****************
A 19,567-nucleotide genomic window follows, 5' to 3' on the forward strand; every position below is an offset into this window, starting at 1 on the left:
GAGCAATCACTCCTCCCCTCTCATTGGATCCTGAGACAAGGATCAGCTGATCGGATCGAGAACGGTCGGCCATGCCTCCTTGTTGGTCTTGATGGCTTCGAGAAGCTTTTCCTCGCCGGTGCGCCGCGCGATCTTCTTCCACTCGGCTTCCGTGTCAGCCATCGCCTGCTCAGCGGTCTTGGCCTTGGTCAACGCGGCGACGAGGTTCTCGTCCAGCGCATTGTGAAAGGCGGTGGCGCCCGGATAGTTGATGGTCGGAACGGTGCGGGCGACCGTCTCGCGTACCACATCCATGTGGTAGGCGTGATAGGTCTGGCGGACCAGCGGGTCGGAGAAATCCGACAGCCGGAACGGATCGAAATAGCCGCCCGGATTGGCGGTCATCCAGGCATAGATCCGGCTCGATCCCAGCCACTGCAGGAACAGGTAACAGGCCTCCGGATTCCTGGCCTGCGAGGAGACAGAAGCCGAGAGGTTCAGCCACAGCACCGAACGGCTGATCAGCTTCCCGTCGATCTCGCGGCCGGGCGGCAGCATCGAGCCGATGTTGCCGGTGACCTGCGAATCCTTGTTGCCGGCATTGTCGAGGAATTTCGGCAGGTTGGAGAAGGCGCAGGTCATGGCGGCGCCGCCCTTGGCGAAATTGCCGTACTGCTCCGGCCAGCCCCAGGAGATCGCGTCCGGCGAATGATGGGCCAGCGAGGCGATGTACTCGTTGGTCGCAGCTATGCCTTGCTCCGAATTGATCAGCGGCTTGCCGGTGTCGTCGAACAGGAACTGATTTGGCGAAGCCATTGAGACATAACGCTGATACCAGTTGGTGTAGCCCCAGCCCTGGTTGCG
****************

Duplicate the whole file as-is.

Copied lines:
A 19,567-nucleotide genomic window follows, 5' to 3' on the forward strand; every position below is an offset into this window, starting at 1 on the left:
GAGCAATCACTCCTCCCCTCTCATTGGATCCTGAGACAAGGATCAGCTGATCGGATCGAGAACGGTCGGCCATGCCTCCTTGTTGGTCTTGATGGCTTCGAGAAGCTTTTCCTCGCCGGTGCGCCGCGCGATCTTCTTCCACTCGGCTTCCGTGTCAGCCATCGCCTGCTCAGCGGTCTTGGCCTTGGTCAACGCGGCGACGAGGTTCTCGTCCAGCGCATTGTGAAAGGCGGTGGCGCCCGGATAGTTGATGGTCGGAACGGTGCGGGCGACCGTCTCGCGTACCACATCCATGTGGTAGGCGTGATAGGTCTGGCGGACCAGCGGGTCGGAGAAATCCGACAGCCGGAACGGATCGAAATAGCCGCCCGGATTGGCGGTCATCCAGGCATAGATCCGGCTCGATCCCAGCCACTGCAGGAACAGGTAACAGGCCTCCGGATTCCTGGCCTGCGAGGAGACAGAAGCCGAGAGGTTCAGCCACAGCACCGAACGGCTGATCAGCTTCCCGTCGATCTCGCGGCCGGGCGGCAGCATCGAGCCGATGTTGCCGGTGACCTGCGAATCCTTGTTGCCGGCATTGTCGAGGAATTTCGGCAGGTTGGAGAAGGCGCAGGTCATGGCGGCGCCGCCCTTGGCGAAATTGCCGTACTGCTCCGGCCAGCCCCAGGAGATCGCGTCCGGCGAATGATGGGCCAGCGAGGCGATGTACTCGTTGGTCGCAGCTATGCCTTGCTCCGAATTGATCAGCGGCTTGCCGGTGTCGTCGAACAGGAACTGATTTGGCGAAGCCATTGAGACATAACGCTGATACCAGTTGGTGTAGCCCCAGCCCTGGTTGCG